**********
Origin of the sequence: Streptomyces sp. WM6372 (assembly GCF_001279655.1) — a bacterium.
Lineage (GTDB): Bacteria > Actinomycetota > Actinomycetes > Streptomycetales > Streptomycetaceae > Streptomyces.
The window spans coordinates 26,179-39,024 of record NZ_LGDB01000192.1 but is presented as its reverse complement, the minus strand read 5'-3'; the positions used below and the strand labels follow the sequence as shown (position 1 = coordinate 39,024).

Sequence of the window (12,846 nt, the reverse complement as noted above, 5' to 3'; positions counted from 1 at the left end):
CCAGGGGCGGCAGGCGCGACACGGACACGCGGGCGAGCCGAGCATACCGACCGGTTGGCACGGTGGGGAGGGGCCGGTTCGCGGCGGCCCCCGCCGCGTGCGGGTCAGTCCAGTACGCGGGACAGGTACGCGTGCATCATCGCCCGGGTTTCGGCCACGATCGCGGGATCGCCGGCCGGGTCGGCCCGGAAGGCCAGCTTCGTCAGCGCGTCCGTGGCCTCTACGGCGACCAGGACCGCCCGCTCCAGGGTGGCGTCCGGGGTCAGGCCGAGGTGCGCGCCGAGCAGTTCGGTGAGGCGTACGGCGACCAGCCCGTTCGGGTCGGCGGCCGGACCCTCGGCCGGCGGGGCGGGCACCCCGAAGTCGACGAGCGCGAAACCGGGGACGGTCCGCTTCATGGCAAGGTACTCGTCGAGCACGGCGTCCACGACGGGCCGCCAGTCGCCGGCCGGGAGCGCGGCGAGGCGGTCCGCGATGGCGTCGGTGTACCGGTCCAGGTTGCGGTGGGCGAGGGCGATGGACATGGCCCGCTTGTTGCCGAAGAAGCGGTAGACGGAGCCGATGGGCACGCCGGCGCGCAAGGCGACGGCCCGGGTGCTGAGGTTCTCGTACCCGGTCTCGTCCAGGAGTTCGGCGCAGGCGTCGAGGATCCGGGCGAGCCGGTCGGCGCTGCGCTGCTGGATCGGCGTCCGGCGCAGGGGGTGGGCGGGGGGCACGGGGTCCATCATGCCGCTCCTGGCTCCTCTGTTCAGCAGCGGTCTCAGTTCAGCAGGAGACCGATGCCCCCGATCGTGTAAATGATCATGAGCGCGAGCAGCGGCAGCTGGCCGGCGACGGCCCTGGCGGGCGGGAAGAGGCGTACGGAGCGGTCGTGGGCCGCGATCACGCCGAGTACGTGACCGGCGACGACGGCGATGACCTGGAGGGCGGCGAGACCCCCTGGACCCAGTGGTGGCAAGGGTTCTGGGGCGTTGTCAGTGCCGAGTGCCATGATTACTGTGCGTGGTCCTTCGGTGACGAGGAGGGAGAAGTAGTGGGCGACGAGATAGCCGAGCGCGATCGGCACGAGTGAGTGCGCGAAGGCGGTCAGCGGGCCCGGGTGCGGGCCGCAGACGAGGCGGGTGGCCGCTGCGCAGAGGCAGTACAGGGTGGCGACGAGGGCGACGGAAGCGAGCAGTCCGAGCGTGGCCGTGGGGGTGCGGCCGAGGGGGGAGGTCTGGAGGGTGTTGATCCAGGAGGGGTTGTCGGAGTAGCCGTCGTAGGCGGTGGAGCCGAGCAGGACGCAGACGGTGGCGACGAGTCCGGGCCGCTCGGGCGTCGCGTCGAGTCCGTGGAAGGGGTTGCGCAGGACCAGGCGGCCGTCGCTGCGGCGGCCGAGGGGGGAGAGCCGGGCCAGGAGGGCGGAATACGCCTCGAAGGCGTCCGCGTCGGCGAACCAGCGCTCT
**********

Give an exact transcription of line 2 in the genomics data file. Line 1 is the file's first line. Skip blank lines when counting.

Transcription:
Lineage (GTDB): Bacteria > Actinomycetota > Actinomycetes > Streptomycetales > Streptomycetaceae > Streptomyces.